CMS wants all traditional Medicare beneficiaries and most Medicaid beneficiaries in accountable care organizations by 2030. In a strategy report published Nov. 7, CMS detailed its plans to reach this goal.
Here are four things to know about how the agency plans to transform payments for specialty care over the short and long term.
1. CMS plans to improve transparency for specialist data and quality measures.
In the short term, the agency said it will enhance data and dashboards for specialist performance metrics. This will allow participating providers to compare costs and quality.
2. The agency will ramp up its bundled-payment models.
The optional Bundled Payments for Care Improvement Advanced Model, launched in 2018, holds participating providers accountable for 90-day windows of care. CMS said it will extend this model through 2025 and add a program focused on bundled payments for oncology care. In the long term, the agency plans to test a mandatory bundled-payments model.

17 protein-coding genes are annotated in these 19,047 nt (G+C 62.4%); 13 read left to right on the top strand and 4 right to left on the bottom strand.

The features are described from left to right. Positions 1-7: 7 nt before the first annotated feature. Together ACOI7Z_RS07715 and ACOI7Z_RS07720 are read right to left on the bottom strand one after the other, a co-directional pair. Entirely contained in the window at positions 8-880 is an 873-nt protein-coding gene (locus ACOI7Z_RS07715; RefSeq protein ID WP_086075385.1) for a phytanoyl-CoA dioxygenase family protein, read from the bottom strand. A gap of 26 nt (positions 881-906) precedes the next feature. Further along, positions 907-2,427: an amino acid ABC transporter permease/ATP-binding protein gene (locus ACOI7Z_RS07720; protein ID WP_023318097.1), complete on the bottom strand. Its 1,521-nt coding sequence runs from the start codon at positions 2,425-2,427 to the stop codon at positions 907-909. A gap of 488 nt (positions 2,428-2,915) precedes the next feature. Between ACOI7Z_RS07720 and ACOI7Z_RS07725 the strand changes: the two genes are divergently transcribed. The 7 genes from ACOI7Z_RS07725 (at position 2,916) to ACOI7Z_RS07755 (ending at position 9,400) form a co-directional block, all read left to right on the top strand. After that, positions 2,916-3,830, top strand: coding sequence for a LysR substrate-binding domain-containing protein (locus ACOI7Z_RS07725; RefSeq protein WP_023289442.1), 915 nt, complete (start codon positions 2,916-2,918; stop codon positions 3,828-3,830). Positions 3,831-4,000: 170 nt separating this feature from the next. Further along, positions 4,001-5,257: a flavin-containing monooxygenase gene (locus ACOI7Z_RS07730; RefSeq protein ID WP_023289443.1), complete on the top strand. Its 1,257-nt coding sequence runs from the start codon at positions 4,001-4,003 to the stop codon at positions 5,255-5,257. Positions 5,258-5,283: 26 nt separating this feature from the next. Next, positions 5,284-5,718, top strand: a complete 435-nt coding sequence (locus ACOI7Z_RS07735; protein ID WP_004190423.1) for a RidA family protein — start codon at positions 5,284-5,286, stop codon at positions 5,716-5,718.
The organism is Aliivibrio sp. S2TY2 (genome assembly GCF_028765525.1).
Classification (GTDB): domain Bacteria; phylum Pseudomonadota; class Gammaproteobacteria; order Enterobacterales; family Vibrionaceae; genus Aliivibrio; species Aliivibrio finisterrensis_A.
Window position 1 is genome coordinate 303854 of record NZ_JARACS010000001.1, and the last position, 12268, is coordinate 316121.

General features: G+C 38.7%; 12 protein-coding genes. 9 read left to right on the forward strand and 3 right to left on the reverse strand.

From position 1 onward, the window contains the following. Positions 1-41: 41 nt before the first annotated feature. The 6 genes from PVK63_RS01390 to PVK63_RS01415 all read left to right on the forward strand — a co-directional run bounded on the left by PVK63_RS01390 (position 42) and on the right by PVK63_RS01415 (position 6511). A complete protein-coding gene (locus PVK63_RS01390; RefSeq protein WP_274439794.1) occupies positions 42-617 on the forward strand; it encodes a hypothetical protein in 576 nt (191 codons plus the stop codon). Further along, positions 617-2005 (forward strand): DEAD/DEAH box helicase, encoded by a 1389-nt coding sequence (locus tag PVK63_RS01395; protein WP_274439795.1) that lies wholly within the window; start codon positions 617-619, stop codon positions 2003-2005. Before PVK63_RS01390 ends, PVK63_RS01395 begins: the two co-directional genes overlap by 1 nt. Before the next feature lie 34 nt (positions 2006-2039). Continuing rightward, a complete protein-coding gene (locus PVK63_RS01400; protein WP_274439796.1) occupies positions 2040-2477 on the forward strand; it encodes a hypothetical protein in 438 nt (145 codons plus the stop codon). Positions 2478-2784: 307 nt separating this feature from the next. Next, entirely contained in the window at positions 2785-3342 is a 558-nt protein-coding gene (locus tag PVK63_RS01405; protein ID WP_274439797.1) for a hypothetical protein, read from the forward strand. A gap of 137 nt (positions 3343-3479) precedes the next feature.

3. CMS wants to improve primary and specialty care coordination.
The agency wants to test e-consult features and enhanced referrals to reduce wait times for specialty care. In the long term, it will test the potential for financial targets for high-volume specialties.
4. The agency plans to create financial incentives for accountable care organizations to manage specialty care.
In the long term, the agency wants to use incentives to reduce emergency room visits and low-value services. For hospital and physician affiliated accountable care organizations, CMS said it will explore condition and procedure spending targets.